Executives of the organization working to expand broadband access for Colorado school districts told legislators Wednesday that they hope to finish their work next year.
But a key element of the EAGLE-Net Alliance’s future plans — hiring a company to operate the network and also to invest $8 million in the system — isn’t yet in place. Alliance executives told the Legislative Audit Committee that they’re in negotiations and hope to have an announcement next month.
“We will not be able to discuss details … until we enter into an agreement with a network operator,” said Michael Ryan, EAGLE-Net president.
EAGLE-Net, launched in 2010 with a $100.8 million federal grant, is a consortium of school districts and other government bodies that is using the grant to expand broadband access for school districts, libraries, community colleges and some other government entities.
Reliable Internet access is a growing concern for some Colorado school districts as they face the first state online testing next spring, followed by full rollout of online tests in early 2015.
EAGLE-Net has been plagued with problems and complaints over the last year. Critics have faulted it for being behind schedule, for rocky relations with some private broadband providers, for alleged lax spending controls and reported unwillingness to share information with legislators, plus other issues. The system’s federal overseer, the Broadband Technology Opportunities Program, suspended work from last December until last April because of questions about whether EAGLE-Net had followed environmental requirements.
There’s also been confusion over whether EAGLE-Net is supposed to serve all school districts or focus on rural districts that lack access. System executives noted Wednesday that federal regulations require EAGLE-Net to serve any district that requests services, and they also defended their strategy of building the network starting in Denver. (Get more background in stories published by EdNews partner the Denver Business Journal.)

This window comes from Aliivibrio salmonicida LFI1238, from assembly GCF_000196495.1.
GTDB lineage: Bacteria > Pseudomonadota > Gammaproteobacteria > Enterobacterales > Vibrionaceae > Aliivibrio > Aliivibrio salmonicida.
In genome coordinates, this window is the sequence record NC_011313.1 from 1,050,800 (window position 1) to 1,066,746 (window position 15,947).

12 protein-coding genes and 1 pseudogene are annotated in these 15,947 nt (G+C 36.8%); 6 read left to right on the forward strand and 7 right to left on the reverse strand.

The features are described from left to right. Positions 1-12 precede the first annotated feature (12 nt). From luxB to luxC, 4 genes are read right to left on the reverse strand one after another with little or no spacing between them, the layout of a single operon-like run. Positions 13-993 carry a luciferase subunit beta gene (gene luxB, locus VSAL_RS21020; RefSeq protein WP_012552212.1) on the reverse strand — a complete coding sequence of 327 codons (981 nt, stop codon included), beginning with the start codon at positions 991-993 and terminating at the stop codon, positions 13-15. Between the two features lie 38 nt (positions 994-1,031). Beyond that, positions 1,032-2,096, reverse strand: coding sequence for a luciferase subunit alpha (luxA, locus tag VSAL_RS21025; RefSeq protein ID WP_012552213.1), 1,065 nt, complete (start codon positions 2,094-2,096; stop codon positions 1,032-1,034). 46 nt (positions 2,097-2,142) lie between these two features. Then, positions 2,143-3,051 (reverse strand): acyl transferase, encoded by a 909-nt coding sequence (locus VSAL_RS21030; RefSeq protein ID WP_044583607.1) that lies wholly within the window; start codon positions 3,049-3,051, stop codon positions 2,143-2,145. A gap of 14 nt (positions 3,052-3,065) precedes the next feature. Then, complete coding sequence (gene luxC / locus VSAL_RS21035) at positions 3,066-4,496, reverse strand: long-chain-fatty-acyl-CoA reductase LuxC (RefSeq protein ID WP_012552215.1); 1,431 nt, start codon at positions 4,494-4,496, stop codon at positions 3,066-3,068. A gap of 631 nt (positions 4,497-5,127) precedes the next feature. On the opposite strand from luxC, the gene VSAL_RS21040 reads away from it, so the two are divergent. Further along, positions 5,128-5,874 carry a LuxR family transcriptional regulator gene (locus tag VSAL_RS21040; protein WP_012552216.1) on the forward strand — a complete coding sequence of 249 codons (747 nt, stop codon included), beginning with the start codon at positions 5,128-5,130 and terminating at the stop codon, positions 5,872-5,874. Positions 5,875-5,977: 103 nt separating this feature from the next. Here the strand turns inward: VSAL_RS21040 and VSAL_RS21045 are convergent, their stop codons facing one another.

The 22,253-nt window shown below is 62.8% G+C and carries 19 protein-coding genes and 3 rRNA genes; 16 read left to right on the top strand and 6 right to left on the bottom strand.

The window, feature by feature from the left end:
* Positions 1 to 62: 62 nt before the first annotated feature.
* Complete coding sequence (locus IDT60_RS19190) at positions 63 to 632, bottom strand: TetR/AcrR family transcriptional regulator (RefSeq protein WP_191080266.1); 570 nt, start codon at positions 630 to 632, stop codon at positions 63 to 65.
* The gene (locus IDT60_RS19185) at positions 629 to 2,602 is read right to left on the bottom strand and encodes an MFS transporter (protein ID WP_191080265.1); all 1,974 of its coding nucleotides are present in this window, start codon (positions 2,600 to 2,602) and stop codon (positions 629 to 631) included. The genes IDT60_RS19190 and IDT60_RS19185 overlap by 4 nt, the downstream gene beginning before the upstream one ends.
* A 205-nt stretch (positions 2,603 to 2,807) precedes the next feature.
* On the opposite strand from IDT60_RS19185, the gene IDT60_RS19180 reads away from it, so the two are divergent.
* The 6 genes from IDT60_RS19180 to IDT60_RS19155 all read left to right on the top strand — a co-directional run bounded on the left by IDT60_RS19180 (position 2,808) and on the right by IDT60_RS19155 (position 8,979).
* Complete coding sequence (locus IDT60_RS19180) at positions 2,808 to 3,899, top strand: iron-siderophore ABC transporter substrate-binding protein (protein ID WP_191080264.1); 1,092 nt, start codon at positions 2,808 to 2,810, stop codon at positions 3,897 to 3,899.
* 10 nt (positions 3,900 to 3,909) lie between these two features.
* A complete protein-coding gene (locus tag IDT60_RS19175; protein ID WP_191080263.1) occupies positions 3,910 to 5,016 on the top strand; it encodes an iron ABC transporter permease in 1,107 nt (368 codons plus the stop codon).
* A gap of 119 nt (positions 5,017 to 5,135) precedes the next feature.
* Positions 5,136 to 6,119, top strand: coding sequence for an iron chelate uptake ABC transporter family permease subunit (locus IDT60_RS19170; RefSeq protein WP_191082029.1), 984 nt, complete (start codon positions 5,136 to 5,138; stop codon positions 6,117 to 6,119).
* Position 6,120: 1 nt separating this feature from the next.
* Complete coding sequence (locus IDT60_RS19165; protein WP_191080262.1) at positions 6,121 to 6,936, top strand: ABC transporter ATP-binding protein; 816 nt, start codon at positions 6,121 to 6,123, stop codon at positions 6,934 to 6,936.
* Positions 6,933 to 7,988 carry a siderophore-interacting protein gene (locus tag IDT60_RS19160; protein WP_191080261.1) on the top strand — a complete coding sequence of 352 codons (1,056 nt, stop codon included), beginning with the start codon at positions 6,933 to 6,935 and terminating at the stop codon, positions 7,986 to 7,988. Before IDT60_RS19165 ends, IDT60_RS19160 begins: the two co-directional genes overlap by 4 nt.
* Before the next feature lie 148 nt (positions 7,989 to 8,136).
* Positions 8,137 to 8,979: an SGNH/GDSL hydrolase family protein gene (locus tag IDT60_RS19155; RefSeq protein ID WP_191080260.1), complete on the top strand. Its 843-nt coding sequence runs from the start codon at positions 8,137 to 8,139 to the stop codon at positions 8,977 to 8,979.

The audit committee last summer requested the special informational meeting with system executives. The tenor of the session was low-key, with Ryan and others doing much of the talking in response to a 5 1/2 –page list of committee questions.
“EAGLE-Net is confident it will be able to build its network,” Ryan said, explaining the system has $8.4 million on hand, which he said should be sufficient to connect an additional 29 “community anchor institutions” to its network this year. (A community anchor is a district office or a library or other government agency.) Some $3.4 million of the $5.9 million available for construction is budgeted for connecting the remote town of Silverton.
He said 105 school districts would be served when system is built out in 2014, a year later than originally planned.
Ryan also said the system will need additional funds beyond the $8 million to be invested by the new operator.
EAGLE-Net attorney Kenneth Fellman acknowledged that the system’s original plan was to build a statewide network, but that “certain pieces were taken out” because of federal restrictions on moving into already-served areas. (See this EAGLE-Net map for information on areas it and other providers serve.)